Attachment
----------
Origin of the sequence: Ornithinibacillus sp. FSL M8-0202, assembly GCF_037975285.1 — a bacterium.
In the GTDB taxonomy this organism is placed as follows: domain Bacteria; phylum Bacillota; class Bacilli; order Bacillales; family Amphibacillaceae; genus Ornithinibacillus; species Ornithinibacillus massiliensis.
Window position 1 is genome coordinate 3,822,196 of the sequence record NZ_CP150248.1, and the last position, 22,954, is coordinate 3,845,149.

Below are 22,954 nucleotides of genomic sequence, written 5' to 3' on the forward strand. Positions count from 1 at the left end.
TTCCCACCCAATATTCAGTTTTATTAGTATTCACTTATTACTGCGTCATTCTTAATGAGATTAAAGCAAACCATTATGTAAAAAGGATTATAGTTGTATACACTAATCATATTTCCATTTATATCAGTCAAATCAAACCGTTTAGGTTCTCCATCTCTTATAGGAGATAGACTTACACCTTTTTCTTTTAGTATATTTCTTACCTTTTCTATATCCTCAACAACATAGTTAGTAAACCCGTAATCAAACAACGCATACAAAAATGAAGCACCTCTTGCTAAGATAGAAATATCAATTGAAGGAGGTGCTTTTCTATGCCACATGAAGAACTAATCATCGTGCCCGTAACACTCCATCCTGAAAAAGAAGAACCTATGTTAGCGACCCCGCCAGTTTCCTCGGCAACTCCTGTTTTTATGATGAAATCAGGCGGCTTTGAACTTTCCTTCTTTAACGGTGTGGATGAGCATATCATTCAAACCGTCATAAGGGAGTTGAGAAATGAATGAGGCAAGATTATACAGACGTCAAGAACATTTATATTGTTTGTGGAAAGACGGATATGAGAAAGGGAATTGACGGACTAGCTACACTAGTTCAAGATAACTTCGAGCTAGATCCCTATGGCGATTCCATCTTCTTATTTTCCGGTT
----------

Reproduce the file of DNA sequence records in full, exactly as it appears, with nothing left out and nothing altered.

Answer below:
Origin of the sequence: Ornithinibacillus sp. FSL M8-0202, assembly GCF_037975285.1 — a bacterium.
In the GTDB taxonomy this organism is placed as follows: domain Bacteria; phylum Bacillota; class Bacilli; order Bacillales; family Amphibacillaceae; genus Ornithinibacillus; species Ornithinibacillus massiliensis.
Window position 1 is genome coordinate 3,822,196 of the sequence record NZ_CP150248.1, and the last position, 22,954, is coordinate 3,845,149.

Below are 22,954 nucleotides of genomic sequence, written 5' to 3' on the forward strand. Positions count from 1 at the left end.
TTCCCACCCAATATTCAGTTTTATTAGTATTCACTTATTACTGCGTCATTCTTAATGAGATTAAAGCAAACCATTATGTAAAAAGGATTATAGTTGTATACACTAATCATATTTCCATTTATATCAGTCAAATCAAACCGTTTAGGTTCTCCATCTCTTATAGGAGATAGACTTACACCTTTTTCTTTTAGTATATTTCTTACCTTTTCTATATCCTCAACAACATAGTTAGTAAACCCGTAATCAAACAACGCATACAAAAATGAAGCACCTCTTGCTAAGATAGAAATATCAATTGAAGGAGGTGCTTTTCTATGCCACATGAAGAACTAATCATCGTGCCCGTAACACTCCATCCTGAAAAAGAAGAACCTATGTTAGCGACCCCGCCAGTTTCCTCGGCAACTCCTGTTTTTATGATGAAATCAGGCGGCTTTGAACTTTCCTTCTTTAACGGTGTGGATGAGCATATCATTCAAACCGTCATAAGGGAGTTGAGAAATGAATGAGGCAAGATTATACAGACGTCAAGAACATTTATATTGTTTGTGGAAAGACGGATATGAGAAAGGGAATTGACGGACTAGCTACACTAGTTCAAGATAACTTCGAGCTAGATCCCTATGGCGATTCCATCTTCTTATTTTCCGGTT